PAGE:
Wrexham – St Giles’ Church


   The original church in Wrexham was erected in the twelfth or early thirteenth century. The first record of it comes from 1220, when the bishop of St Asaph gave the monks of Valle Crucis half of its income (the second half was gifted by another bishop, Abraham, seven years later). In 1247, prince of Powys, Madog ap Gruffydd, bestowed monks of Valle Crucis with the patronage of the Wrexham church. As a result, the abbey received the vicar’s tithe, which further increased the wealth of Valle Crucis.
   In 1330, the church had to be rebuilt because of the damages caused to its tower during the storm. The present appearance temple owes to another reconstruction from the fifteenth and sixteenth centuries, probably financed by Lady Margaret Beaufort, the mother of king Henry VII. Its beginning was caused by the fire that struck the church in 1457 or 1463. First, the side aisles were built, around 1500 a chancel was added, and the tower was completed in 1524-1525.
   Fortunately, the late 16th century did not bring any major changes to the church’s architecture. Protestants separated only the presbytery with a partition, which henceforth used for secular purposes, some Gothic equipment was also removed, and the organ and the tomb of Robert ap Iorwerth of Llwyn Onn were destroyed. At the beginning of the 18th century, galleries were inserted between the arcades of the nave, replaced in the years 1819 – 1822. Then in the 1860s, a thorough renovation of the church was carried out, repeated at the beginning of the 20th century, when mainly the tower was renovated.


   The late-Gothic church gained 54.2 meters in length and 20.7 meters in maximum width, the size is impressive for a Welsh parish temple.  It was formed from a rectangular nave with two aisles, in the form of a basilica, to which a three-side ended chancel was attached to the east. The central nave, dating back to the fourteenth century, with inter-nave arcades built in the style of English Decorated Gothic, gained seven bays, while the side aisles were shorter by one bay, due to the separation of entrance porches in the western part. The side aisles and the presbytery were already erected in the Parpendicular Gothic style. Originally, the eastern bay of the southern aisle was occupied by the Lady Chapel, while on the opposite side in the northern aisle there was the chapel of St. Catherine.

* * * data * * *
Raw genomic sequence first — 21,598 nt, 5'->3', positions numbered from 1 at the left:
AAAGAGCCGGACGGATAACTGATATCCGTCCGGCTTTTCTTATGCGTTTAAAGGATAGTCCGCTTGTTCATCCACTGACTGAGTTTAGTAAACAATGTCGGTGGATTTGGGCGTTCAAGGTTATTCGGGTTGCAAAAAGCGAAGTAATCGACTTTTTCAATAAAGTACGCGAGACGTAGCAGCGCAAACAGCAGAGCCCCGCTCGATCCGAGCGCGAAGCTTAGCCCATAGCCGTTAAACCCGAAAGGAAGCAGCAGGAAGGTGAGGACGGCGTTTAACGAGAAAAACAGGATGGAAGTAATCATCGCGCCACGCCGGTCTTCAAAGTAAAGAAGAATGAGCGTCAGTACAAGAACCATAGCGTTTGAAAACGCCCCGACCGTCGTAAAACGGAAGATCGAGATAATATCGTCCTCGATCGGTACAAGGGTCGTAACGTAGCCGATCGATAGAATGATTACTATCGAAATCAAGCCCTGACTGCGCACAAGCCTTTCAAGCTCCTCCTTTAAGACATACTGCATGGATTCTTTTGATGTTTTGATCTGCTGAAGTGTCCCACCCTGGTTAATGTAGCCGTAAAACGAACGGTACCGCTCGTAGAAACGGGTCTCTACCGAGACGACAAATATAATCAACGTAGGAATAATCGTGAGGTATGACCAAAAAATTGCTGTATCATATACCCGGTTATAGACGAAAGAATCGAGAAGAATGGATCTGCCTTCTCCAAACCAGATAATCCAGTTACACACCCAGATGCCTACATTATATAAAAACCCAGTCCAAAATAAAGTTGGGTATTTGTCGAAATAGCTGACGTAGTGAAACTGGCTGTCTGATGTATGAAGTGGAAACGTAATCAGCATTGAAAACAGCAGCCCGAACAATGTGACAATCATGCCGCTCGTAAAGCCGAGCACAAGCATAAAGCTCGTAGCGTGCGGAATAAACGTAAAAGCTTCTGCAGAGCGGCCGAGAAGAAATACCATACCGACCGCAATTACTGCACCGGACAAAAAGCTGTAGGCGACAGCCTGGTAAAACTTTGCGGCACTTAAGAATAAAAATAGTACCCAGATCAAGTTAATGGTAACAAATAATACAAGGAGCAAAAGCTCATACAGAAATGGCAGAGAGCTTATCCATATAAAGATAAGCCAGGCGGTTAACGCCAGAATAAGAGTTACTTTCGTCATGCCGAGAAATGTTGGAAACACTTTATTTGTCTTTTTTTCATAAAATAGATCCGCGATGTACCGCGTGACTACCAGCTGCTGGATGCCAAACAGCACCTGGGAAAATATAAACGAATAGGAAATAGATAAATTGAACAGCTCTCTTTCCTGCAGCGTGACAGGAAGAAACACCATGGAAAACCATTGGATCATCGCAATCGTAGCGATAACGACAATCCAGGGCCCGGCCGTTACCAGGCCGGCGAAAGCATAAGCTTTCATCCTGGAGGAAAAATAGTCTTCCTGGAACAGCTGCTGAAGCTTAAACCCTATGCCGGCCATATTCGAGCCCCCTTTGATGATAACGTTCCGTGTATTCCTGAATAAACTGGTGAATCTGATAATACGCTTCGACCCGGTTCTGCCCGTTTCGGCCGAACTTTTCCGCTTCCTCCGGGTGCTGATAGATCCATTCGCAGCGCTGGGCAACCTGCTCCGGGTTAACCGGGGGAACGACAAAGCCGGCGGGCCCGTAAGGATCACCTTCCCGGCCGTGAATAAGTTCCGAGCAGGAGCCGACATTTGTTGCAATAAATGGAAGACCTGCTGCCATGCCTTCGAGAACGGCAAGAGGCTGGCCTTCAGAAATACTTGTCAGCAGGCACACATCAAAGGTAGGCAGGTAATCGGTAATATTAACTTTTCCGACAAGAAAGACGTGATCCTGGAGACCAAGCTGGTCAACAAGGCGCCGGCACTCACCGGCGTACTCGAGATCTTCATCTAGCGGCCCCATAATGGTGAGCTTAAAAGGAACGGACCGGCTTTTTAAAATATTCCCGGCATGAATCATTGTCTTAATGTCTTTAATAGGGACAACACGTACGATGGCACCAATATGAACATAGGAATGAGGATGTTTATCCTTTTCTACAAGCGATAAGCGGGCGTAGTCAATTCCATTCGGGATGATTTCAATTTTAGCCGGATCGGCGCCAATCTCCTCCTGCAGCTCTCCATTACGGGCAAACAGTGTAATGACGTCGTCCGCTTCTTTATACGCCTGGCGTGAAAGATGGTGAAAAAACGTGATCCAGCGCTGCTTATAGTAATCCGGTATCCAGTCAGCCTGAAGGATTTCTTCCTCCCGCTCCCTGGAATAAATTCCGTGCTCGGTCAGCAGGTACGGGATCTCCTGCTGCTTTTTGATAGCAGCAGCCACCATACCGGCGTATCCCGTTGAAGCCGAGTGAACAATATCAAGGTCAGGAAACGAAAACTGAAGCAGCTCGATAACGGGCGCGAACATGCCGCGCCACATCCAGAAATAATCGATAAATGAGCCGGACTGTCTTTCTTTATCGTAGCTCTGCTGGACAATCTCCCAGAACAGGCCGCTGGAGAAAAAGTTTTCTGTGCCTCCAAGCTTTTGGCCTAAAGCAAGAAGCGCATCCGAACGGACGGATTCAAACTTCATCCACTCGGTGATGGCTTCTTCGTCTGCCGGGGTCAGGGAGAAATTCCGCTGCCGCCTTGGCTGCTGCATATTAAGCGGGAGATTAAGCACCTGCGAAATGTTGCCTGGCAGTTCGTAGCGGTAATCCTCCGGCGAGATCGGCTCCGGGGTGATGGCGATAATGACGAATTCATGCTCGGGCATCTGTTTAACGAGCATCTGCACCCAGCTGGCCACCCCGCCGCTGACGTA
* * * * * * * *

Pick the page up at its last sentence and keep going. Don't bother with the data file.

On the west side of the nave, there was a four-sided tower added, also built in the Parpendicular Gothic style. It gained over 41 meters high, richly decorated facades and top with four corner turrets. The entire tower was distinguished by incredible splendor with many blendes, pinnacles, friezes and medieval carvings, including an arrow and a deer, attributes of Saint Giles. Ogee arches were used with liking, crowning the archivolts of blind recesses, the archivolt of the magnificent five-light west window and the top-floor openings filled with tracery. There were also numerous recesses with canopies, housing carved figures of saints and rulers mounted on the corbels, placed especially on the corner buttresses, on the middle and upper floors of the west facade and, respectively, on the eastern wall towering over the nave.